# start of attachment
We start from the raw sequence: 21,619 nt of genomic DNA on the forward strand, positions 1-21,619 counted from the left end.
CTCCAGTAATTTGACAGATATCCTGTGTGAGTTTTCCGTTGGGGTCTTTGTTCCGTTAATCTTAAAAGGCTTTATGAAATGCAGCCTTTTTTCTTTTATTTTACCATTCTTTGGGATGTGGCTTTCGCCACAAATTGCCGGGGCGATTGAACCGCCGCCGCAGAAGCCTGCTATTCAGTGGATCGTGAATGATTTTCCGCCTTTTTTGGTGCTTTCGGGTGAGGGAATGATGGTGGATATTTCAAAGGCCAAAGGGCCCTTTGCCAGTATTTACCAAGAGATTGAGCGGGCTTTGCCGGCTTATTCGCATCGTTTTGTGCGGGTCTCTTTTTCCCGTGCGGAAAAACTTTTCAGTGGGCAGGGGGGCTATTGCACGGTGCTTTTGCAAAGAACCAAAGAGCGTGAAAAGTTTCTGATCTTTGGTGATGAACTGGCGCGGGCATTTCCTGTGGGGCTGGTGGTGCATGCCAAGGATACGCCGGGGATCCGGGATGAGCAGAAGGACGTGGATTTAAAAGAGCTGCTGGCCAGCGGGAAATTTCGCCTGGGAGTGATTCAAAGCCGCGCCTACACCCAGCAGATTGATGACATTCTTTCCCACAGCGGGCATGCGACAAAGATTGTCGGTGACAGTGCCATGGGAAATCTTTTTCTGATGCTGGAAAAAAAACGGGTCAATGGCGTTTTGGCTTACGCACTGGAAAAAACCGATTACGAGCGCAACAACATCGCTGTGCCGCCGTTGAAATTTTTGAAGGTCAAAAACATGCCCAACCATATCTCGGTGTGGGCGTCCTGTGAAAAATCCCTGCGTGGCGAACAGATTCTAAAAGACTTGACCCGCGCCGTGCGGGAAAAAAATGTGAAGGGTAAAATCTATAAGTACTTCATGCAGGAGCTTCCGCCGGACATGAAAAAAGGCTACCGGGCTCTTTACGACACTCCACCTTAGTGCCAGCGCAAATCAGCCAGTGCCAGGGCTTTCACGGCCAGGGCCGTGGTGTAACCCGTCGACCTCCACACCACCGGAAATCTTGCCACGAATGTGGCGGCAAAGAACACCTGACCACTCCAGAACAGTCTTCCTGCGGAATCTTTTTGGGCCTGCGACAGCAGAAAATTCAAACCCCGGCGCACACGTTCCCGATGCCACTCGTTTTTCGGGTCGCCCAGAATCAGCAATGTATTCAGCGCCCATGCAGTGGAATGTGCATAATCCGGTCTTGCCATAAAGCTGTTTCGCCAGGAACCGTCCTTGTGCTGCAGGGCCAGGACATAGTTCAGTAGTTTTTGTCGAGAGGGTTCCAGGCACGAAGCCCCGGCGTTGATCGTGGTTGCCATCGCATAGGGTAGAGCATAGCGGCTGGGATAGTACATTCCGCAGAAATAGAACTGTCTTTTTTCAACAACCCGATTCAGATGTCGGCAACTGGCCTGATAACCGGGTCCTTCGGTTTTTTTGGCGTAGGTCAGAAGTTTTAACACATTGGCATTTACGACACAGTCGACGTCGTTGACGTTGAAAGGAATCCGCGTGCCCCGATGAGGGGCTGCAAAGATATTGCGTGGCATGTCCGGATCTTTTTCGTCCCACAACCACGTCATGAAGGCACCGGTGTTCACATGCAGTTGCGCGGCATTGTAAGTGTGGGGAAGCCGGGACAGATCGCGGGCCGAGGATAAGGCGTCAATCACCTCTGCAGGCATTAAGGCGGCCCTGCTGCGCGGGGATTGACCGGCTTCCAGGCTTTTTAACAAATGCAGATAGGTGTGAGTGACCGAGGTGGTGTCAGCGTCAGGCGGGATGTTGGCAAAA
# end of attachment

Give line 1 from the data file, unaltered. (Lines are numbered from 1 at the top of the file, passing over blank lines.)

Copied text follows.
We start from the raw sequence: 21,619 nt of genomic DNA on the forward strand, positions 1-21,619 counted from the left end.